With the growth of business, the requirements for data storage performance in the IoT applications of Li Auto are constantly increasing. Our internal teams actively try to maintain industry best practices to match and optimize products and requirements. This article will explore why we chose and implemented TDengine for our IoT use cases.
Introduction to Business Requirements
Essentially, our application scenario involves signal writing and querying. We need to write time stamped data from collection points into the back-end database through the cloud, and then perform aggregation queries on this data. This is a typical high-concurrency insert scenario, with more writes and fewer reads. Currently there are 70,000 writes per second, and we expect to reach more than 200,000 writes per second in the next 3 years.
Our previous system used MongoDB but due to the limitations of MongoDB, we migrated the business to TiDB to facilitate expansion. After migrating to TiDB on Baidu Cloud SSD virtual machines, the pure write performance of the TiDB cluster still could not meet our high performance business requirements. TiDB is a HTAP (Hybrid Transactional and Analytical Processing) database and does not perform well with high concurrency writes and could not scale without resource expansion.
Overall, TiDB is suitable for TP or light AP scenarios, but it has high resource requirements for hardware. For time series data, the cost-effectiveness of writing to TiDB is very low. In addition, it imposes unnecessary complexity. The underlying database table must be built for each month, and each collection point must be labeled. It is also not optimal or even suitable to perform large batch writes. In general, the current architecture is unable to meet our requirements that are summarized below.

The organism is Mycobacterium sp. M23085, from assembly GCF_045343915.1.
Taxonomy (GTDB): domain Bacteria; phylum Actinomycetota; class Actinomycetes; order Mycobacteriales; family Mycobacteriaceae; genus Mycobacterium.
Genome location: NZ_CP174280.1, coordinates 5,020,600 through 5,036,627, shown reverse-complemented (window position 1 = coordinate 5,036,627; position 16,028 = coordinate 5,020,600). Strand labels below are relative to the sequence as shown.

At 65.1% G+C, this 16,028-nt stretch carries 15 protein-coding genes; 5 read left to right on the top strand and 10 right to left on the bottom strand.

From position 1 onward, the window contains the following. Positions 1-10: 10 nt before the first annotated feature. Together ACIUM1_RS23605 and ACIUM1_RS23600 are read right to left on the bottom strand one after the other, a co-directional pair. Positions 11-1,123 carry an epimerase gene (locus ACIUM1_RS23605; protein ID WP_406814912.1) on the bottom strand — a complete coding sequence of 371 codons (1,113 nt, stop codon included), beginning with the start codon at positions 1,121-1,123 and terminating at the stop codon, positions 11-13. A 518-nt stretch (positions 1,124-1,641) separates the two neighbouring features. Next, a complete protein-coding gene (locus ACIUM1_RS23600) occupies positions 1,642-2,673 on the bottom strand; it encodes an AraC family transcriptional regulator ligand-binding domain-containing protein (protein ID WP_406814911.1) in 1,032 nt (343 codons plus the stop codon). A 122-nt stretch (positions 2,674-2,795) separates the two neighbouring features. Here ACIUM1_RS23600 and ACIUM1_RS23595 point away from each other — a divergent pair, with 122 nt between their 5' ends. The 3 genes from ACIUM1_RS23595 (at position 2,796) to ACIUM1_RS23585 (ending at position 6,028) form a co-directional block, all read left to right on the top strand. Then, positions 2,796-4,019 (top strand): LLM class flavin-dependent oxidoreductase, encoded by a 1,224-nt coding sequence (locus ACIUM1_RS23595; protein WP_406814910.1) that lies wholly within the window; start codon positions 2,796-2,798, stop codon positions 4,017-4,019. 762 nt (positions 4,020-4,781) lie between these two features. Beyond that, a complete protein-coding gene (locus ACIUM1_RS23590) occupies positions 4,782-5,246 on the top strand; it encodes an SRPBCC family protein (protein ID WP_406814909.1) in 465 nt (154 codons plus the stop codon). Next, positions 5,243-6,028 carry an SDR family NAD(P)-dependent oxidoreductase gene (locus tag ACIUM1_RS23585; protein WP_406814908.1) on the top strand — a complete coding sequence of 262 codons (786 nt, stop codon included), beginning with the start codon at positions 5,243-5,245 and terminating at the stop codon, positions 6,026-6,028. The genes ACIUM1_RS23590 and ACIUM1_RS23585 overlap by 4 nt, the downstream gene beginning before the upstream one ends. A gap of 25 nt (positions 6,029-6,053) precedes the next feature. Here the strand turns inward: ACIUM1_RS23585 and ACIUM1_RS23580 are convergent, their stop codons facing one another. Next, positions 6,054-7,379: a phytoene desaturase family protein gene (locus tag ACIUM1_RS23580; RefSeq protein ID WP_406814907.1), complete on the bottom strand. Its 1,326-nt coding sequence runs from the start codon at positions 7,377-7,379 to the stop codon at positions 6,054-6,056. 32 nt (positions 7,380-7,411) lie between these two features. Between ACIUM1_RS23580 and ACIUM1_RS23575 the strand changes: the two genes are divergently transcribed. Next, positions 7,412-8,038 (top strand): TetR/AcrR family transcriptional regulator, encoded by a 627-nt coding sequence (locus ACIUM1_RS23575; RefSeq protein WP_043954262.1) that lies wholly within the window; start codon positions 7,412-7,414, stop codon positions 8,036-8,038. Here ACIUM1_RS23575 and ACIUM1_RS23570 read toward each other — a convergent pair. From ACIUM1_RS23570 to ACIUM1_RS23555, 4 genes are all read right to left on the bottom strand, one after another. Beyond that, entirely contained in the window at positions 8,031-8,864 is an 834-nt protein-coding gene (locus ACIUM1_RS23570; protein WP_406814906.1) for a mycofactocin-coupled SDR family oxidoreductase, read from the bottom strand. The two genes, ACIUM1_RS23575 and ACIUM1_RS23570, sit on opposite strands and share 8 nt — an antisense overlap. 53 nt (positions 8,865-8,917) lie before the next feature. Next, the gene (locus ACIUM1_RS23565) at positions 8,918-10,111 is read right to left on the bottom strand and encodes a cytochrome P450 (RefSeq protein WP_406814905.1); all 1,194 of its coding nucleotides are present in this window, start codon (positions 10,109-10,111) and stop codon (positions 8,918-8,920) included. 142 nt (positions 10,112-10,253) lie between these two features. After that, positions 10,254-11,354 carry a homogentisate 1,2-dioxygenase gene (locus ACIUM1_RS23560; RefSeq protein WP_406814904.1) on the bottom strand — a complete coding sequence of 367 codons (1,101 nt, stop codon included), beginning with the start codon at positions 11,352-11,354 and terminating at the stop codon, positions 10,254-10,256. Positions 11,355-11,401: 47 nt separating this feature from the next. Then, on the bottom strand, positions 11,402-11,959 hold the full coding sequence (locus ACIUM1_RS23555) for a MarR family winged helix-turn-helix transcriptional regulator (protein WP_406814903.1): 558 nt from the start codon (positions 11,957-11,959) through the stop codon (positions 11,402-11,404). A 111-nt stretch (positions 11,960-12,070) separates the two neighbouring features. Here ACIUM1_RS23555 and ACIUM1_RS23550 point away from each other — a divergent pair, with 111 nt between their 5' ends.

- The system must support continuous high concurrency writes, with tags, and out of order timestamps.
- The business is expected to grow by orders of magnitude and the system should be able to scale automatically.
- The system must support aggregated queries over large time-spans.
- Because the amount of data is very large, it is necessary to support data compression to reduce costs and increase efficiency.
- There should be no need to separate data based on month and the system should support configurable, automatic time-based data expiration.
- Collection points should have separate tables.
- The system should support batch data writing with low latency.
Based on these requirements, we decided to try the time series database (TSDB) TDengine. The performance and functionality of TDengine exceeded our expectations when we performed in-depth technical and business tests. Special thanks to Xiao Bo, Chen Weican and Yang Lina for their strong support. The following features of TDengine are well suited for our requirements.
- Two-level storage structure, row-based in RAM and column-based on disk, with very high data ingestion performance and efficient resource utilization.
- Very high compression ratio for time series data.